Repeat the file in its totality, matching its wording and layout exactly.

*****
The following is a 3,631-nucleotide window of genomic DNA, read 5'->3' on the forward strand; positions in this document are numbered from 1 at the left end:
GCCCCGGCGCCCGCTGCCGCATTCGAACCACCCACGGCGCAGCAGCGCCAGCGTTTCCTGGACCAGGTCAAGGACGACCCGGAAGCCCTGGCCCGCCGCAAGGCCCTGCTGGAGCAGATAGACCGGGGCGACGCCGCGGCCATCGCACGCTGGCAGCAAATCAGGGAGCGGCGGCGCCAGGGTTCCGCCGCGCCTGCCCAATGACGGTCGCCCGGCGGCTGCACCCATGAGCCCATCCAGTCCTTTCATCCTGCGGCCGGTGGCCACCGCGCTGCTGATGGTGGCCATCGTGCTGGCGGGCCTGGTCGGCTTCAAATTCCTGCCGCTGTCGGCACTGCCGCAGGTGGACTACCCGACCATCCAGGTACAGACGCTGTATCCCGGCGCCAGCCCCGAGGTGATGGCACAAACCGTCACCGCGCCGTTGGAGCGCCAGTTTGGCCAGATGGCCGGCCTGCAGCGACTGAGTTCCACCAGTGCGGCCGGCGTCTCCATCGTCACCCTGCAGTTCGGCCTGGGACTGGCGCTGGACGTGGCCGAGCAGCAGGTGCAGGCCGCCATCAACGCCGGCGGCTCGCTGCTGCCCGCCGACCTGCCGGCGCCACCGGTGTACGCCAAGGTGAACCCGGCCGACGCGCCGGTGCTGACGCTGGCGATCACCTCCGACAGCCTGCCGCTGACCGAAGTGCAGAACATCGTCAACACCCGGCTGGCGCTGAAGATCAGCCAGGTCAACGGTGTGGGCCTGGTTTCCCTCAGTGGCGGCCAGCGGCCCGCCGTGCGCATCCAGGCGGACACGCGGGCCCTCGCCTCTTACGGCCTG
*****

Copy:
The following is a 3,631-nucleotide window of genomic DNA, read 5'->3' on the forward strand; positions in this document are numbered from 1 at the left end:
GCCCCGGCGCCCGCTGCCGCATTCGAACCACCCACGGCGCAGCAGCGCCAGCGTTTCCTGGACCAGGTCAAGGACGACCCGGAAGCCCTGGCCCGCCGCAAGGCCCTGCTGGAGCAGATAGACCGGGGCGACGCCGCGGCCATCGCACGCTGGCAGCAAATCAGGGAGCGGCGGCGCCAGGGTTCCGCCGCGCCTGCCCAATGACGGTCGCCCGGCGGCTGCACCCATGAGCCCATCCAGTCCTTTCATCCTGCGGCCGGTGGCCACCGCGCTGCTGATGGTGGCCATCGTGCTGGCGGGCCTGGTCGGCTTCAAATTCCTGCCGCTGTCGGCACTGCCGCAGGTGGACTACCCGACCATCCAGGTACAGACGCTGTATCCCGGCGCCAGCCCCGAGGTGATGGCACAAACCGTCACCGCGCCGTTGGAGCGCCAGTTTGGCCAGATGGCCGGCCTGCAGCGACTGAGTTCCACCAGTGCGGCCGGCGTCTCCATCGTCACCCTGCAGTTCGGCCTGGGACTGGCGCTGGACGTGGCCGAGCAGCAGGTGCAGGCCGCCATCAACGCCGGCGGCTCGCTGCTGCCCGCCGACCTGCCGGCGCCACCGGTGTACGCCAAGGTGAACCCGGCCGACGCGCCGGTGCTGACGCTGGCGATCACCTCCGACAGCCTGCCGCTGACCGAAGTGCAGAACATCGTCAACACCCGGCTGGCGCTGAAGATCAGCCAGGTCAACGGTGTGGGCCTGGTTTCCCTCAGTGGCGGCCAGCGGCCCGCCGTGCGCATCCAGGCGGACACGCGGGCCCTCGCCTCTTACGGCCTG